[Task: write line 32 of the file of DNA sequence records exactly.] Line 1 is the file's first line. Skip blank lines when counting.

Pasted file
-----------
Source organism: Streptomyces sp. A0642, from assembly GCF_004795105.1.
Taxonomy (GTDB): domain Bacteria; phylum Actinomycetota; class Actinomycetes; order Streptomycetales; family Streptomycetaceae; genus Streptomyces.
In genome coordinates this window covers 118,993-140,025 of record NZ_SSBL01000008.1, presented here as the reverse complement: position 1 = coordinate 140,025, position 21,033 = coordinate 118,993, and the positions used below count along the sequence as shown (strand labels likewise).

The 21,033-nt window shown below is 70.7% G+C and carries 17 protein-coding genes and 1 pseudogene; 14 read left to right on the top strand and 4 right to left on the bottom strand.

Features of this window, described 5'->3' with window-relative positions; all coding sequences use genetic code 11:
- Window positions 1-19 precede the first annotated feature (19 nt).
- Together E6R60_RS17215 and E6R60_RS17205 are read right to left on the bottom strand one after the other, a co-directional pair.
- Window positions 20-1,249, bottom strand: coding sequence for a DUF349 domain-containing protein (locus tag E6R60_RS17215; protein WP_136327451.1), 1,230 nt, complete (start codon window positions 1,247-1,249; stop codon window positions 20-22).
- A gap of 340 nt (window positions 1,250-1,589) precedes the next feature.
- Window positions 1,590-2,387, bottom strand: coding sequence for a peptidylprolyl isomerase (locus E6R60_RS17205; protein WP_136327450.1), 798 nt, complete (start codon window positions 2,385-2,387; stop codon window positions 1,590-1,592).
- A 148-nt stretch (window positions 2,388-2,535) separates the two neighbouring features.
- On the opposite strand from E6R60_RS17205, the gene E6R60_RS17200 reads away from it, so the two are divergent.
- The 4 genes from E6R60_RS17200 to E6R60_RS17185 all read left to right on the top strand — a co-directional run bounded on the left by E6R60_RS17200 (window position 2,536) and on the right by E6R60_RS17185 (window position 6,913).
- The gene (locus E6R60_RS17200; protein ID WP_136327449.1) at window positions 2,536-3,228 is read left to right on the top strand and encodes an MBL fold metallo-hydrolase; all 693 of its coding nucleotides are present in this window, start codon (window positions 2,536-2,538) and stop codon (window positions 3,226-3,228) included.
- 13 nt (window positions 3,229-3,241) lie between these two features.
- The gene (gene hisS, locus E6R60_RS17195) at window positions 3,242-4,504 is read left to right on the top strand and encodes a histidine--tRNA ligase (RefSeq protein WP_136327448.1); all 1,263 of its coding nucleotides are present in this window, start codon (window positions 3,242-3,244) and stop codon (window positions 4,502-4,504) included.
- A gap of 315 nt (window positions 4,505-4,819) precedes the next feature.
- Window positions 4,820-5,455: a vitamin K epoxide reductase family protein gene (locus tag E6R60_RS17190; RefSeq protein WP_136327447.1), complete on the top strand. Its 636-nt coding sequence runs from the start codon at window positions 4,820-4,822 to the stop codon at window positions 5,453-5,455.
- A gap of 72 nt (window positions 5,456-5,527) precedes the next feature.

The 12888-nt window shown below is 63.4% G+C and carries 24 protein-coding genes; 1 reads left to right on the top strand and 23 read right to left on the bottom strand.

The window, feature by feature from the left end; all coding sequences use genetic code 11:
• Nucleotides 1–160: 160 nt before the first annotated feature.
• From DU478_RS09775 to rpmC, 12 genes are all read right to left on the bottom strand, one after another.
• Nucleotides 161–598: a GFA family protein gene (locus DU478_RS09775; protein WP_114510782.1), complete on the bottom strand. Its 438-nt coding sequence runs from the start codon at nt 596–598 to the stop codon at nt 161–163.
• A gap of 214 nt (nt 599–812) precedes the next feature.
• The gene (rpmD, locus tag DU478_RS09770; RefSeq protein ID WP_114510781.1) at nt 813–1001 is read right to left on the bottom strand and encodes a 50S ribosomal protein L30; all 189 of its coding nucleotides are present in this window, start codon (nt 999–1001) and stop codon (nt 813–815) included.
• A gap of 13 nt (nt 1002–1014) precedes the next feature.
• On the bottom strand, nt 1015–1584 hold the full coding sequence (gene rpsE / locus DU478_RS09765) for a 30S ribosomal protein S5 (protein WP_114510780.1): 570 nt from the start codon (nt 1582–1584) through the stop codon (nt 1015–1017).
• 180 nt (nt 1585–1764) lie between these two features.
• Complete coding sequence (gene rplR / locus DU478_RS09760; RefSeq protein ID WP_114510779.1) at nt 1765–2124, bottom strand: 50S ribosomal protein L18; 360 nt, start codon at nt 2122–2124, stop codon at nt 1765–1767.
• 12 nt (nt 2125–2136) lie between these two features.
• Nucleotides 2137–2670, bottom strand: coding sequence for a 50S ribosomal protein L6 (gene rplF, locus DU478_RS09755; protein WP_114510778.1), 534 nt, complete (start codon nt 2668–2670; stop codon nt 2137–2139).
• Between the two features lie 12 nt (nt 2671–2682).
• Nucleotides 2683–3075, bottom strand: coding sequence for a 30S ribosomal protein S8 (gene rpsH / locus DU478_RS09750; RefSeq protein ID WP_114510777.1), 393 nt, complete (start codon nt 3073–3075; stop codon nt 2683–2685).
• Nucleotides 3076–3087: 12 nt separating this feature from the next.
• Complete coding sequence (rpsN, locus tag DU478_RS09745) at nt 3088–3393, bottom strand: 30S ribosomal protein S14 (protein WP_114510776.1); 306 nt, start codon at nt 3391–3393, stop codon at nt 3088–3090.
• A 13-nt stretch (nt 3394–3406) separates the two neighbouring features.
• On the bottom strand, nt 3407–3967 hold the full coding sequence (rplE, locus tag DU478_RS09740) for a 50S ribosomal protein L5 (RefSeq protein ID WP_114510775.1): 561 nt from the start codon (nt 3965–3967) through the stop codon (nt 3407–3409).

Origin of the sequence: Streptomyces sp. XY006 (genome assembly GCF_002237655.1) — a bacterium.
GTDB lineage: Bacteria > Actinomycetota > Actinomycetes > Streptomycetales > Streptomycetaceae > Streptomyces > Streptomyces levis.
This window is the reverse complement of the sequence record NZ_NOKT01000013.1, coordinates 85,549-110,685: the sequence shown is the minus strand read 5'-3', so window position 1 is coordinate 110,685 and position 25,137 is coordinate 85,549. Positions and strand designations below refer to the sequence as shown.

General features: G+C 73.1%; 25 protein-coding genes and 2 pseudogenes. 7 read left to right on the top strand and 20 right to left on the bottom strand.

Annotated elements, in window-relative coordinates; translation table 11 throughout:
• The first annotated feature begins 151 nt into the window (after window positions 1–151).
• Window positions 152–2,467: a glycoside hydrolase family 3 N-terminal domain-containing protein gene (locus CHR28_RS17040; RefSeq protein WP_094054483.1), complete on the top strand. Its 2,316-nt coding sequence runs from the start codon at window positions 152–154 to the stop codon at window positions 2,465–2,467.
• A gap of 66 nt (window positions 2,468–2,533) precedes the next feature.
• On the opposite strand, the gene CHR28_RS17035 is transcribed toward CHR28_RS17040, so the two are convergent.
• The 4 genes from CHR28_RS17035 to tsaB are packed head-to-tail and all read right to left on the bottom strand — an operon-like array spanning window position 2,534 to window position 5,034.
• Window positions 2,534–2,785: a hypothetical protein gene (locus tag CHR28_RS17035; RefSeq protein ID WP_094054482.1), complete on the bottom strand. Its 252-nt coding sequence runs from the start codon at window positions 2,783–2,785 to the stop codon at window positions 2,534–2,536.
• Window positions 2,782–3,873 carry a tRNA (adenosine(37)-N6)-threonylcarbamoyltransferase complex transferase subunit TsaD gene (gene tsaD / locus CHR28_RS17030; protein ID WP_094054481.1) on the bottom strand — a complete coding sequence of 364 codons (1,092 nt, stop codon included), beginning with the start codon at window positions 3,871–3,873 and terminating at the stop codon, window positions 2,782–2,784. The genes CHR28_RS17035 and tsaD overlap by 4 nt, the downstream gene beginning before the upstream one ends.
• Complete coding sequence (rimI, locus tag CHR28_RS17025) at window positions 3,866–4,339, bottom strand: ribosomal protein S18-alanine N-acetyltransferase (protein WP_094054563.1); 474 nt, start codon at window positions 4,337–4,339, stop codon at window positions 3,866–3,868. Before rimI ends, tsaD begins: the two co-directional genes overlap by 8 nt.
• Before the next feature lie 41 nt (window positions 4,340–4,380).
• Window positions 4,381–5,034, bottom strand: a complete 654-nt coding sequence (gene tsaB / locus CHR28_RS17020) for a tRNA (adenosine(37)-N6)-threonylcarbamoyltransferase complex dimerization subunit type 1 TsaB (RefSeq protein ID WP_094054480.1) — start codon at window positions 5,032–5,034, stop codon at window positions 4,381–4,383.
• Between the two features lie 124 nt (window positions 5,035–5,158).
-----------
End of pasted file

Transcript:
• Nucleotides 2137–2670, bottom strand: coding sequence for a 50S ribosomal protein L6 (gene rplF, locus DU478_RS09755; protein WP_114510778.1), 534 nt, complete (start codon nt 2668–2670; stop codon nt 2137–2139).